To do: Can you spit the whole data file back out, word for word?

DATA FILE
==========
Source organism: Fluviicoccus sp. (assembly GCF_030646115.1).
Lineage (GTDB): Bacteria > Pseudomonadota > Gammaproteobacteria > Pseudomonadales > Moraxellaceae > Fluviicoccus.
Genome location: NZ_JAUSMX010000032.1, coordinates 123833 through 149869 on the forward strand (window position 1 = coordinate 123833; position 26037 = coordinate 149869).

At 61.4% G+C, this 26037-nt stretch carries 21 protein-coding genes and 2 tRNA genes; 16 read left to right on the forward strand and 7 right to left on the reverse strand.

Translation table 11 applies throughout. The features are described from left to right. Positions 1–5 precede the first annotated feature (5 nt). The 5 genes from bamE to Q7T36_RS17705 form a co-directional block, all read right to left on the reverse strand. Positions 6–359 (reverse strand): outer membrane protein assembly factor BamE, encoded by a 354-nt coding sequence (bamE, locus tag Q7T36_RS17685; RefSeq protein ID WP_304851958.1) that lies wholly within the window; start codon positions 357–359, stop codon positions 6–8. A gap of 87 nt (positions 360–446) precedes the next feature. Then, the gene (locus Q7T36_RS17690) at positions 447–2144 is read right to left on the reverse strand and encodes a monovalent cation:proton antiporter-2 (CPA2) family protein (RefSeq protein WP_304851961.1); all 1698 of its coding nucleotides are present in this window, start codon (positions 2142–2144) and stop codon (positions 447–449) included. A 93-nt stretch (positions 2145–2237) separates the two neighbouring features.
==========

Source organism: Fluviicoccus sp. (assembly GCF_030646115.1).
Lineage (GTDB): Bacteria > Pseudomonadota > Gammaproteobacteria > Pseudomonadales > Moraxellaceae > Fluviicoccus.
Genome location: NZ_JAUSMX010000032.1, coordinates 123833 through 149869 on the forward strand (window position 1 = coordinate 123833; position 26037 = coordinate 149869).

At 61.4% G+C, this 26037-nt stretch carries 21 protein-coding genes and 2 tRNA genes; 16 read left to right on the forward strand and 7 right to left on the reverse strand.

Translation table 11 applies throughout. The features are described from left to right. Positions 1–5 precede the first annotated feature (5 nt). The 5 genes from bamE to Q7T36_RS17705 form a co-directional block, all read right to left on the reverse strand. Positions 6–359 (reverse strand): outer membrane protein assembly factor BamE, encoded by a 354-nt coding sequence (bamE, locus tag Q7T36_RS17685; RefSeq protein ID WP_304851958.1) that lies wholly within the window; start codon positions 357–359, stop codon positions 6–8. A gap of 87 nt (positions 360–446) precedes the next feature. Then, the gene (locus Q7T36_RS17690) at positions 447–2144 is read right to left on the reverse strand and encodes a monovalent cation:proton antiporter-2 (CPA2) family protein (RefSeq protein WP_304851961.1); all 1698 of its coding nucleotides are present in this window, start codon (positions 2142–2144) and stop codon (positions 447–449) included. A 93-nt stretch (positions 2145–2237) separates the two neighbouring features.